Weird Medicine

Do Mental Health Apps Really Work?

The toll taken by mental health disorders such as depression and psychosis on Americans -- already horrific -- is rising with every year.

More than 46 million U.S. adults experience a mental disorder every year. Of this total, 18 percent experience an anxiety disorder while 7 percent have had at least one major depressive episode in the past year.

With the rising number of individuals suffering from psychiatric problems, it's all but impossible for most affected patients to receive the necessary one-on-one professional care they require. And with the global shortage of psychiatrists and the utter lack of mental health care access in rural regions, apps are serving as a viable tool to bridge the mental health treatment gap.

There will never be enough mental health professionals available to meet demand, and this mental health treatment gap is continuing to widen.

One solution to this gap is mental health (mHealth) apps on smartphones. These apps are now gaining wider traction, especially among teens and young adults.

Mental health apps target a wide range of psychological disorders while varying in design and functionality. Some mental health professionals see mHealth apps as a unique opportunity to expand the availability and quality of mental health treatment.

The number of mHealth apps has risen rapidly over the past decade and now numbers in the tens of thousands. The World Health Organization (WHO) in 2015, conducted a survey of 15,000 mHealth apps. This study revealed that close to a third -- or 29 percent -- focus on mental health diagnosis, treatment or support. Mental health apps have also gotten the nod from the U.S. National Institute of Mental Health (NIMH) and the U.K. National Health Service (NHS).

The reason: these prestigious organizations see mental health apps as cost-effective and scalable solutions to addressing the growing mental health treatment gap.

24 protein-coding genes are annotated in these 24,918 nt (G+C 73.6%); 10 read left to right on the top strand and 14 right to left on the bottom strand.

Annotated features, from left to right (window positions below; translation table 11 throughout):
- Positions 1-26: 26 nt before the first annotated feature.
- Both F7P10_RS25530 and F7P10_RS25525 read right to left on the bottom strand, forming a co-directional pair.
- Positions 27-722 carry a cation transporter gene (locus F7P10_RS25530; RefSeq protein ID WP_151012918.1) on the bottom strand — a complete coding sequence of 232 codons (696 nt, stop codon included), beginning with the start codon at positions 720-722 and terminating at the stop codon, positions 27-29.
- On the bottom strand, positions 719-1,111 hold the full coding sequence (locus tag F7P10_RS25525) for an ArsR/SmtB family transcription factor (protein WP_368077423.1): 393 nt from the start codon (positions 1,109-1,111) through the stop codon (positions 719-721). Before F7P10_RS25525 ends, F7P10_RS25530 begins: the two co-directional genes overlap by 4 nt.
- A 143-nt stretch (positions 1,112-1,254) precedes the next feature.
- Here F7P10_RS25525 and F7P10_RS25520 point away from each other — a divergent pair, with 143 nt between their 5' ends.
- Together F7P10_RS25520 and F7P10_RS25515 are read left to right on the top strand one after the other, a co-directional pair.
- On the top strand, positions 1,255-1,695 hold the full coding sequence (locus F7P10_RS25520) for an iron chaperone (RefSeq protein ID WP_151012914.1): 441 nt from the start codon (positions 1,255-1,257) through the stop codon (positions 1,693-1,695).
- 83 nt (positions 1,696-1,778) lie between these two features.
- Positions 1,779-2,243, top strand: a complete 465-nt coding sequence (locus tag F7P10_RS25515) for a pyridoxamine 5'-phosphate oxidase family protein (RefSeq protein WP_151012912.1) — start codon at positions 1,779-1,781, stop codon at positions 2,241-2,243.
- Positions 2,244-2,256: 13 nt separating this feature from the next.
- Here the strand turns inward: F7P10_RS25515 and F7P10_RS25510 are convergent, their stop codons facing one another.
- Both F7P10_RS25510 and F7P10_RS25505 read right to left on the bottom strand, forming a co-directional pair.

The efficacy of mHealth apps is another story altogether, however. Evidence about the efficacy of mHealth apps and chatbots is mixed. A popular chatbot or conversational agent called Woebot was studied by Dr. Kathleen Fitzpatrick, Ph.D., with the Department of Psychiatry and Behavioral Sciences at the Stanford School of Medicine and her associates.

Woebot is a conversational, text-based agent that uses the principles of cognitive behavioral therapy (CBT) to assist users with depressive symptoms. It uses natural language processing to create a digital conversational “counselor” that entices users to become so comfortable, they reveal some of their most personal thoughts.

Depression Higher rates of depression diagnoses were observed among women compared to men. Jasper Graetsch/Unsplash

Dr. Fitzpatrick and her team performed a randomized controlled trial (RCT) to compare Woebot to a control group with access to an ebook on mental health. These students had not been officially diagnosed with depression or anxiety.

What the team found was that Woebot delivered measurable improvements on the Patient Health Questionnaire, the Generalized Anxiety Disorder scale and the Positive and Negative Affect Scale among college students.

On the other hand, a more extensive review of the research on mental health chatbots evaluating 10 studies and concluded the overall potential for conversational agents in psychiatric use was reported to be high across all studies. In particular, conversational agents showed potential for benefit in psychoeducation and self-adherence.

It found the satisfaction rating of chatbots high across all studies, suggesting they could be "an effective and enjoyable tool in psychiatric treatment.”

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